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The Independent Online

High yuk factor or moving story of parental love? The case of Patricia Rashbrook and John Farrant, aged 62 and 60, who celebrated the birth of their son JJ on the front page of a national newspaper yesterday, has divided opinion.

There is an instinctive tendency to recoil from some of the advances of reproductive technology. That tendency is enshrined in law in this country, where payment for egg donors is not allowed, thereby forcing people who are too old to qualify for NHS treatment to go abroad.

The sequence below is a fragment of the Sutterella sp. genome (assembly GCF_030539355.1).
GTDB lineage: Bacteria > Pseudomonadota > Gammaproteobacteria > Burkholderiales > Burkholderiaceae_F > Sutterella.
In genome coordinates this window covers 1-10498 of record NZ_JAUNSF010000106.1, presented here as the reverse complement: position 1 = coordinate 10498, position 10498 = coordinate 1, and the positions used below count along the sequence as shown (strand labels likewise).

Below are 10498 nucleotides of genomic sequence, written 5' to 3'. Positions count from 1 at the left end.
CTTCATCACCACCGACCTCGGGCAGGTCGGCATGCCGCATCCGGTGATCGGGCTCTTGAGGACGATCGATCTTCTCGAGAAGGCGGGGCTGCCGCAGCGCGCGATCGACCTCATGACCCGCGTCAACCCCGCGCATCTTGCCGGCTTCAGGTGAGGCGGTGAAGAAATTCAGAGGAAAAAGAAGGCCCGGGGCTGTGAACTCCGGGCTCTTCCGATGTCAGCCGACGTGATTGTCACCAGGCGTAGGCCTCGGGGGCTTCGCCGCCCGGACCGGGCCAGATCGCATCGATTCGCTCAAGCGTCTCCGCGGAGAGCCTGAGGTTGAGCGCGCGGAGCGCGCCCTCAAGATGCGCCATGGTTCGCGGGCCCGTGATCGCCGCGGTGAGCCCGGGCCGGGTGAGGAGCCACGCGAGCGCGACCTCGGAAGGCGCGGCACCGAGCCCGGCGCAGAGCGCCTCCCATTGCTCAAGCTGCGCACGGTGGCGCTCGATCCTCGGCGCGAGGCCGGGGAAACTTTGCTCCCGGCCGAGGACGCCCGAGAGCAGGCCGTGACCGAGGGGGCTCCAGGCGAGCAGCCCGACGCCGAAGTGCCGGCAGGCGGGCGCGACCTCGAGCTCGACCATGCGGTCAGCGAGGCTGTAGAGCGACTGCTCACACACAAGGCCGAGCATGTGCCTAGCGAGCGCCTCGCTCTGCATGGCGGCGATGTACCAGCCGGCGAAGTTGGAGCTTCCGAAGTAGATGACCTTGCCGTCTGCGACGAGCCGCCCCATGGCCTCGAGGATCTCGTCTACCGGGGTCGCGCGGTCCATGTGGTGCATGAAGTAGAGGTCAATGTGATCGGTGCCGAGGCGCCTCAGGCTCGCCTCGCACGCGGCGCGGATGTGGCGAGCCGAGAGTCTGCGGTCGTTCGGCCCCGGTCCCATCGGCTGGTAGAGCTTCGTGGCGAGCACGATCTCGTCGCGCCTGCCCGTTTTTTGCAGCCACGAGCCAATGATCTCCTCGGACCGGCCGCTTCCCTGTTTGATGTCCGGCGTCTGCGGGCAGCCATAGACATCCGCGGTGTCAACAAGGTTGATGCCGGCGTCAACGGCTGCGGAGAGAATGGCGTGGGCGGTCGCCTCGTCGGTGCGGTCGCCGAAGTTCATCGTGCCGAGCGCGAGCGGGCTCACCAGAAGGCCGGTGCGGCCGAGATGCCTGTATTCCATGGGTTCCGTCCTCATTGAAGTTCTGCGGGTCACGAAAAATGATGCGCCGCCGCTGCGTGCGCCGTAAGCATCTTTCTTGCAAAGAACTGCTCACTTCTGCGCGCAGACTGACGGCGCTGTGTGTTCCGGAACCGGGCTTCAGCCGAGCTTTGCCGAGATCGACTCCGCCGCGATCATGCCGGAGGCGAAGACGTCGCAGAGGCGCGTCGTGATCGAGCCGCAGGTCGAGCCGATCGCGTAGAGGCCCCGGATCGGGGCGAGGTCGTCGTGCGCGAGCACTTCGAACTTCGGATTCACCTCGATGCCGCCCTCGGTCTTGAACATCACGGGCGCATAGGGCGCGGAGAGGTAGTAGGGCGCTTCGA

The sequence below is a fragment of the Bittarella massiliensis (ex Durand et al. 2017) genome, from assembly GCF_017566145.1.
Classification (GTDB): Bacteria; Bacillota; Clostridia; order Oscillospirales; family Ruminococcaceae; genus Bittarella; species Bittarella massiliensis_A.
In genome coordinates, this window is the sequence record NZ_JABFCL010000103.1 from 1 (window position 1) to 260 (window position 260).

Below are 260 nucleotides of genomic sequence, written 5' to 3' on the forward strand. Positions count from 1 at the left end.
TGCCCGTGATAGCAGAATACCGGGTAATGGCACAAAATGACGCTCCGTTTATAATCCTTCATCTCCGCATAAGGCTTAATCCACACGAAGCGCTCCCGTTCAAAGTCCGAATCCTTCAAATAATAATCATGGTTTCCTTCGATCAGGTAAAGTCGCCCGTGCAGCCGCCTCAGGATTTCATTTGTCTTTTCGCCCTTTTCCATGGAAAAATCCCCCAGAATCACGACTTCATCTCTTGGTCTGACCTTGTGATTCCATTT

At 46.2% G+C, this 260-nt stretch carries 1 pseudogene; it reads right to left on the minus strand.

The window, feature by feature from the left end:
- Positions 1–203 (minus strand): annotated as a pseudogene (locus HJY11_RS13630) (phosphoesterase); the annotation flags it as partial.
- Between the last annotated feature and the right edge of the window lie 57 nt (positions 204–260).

The Farrants went to eastern Europe. But should the law seek to discourage - however ineffectively - older women from having IVF babies? We do not think so. Parliament would not dream of banning men from becoming fathers beyond a certain age. Whatever anyone's reservations about the desirability of having a child at the age of 62, they certainly do not justify an automatic legal presumption against it.

On the contrary, a couple's intense longing for a child, which is sometimes portrayed as unnatural, offers that child the prospect of a better start in life than that of many children born to parents unready or unwilling to assume their responsibilities.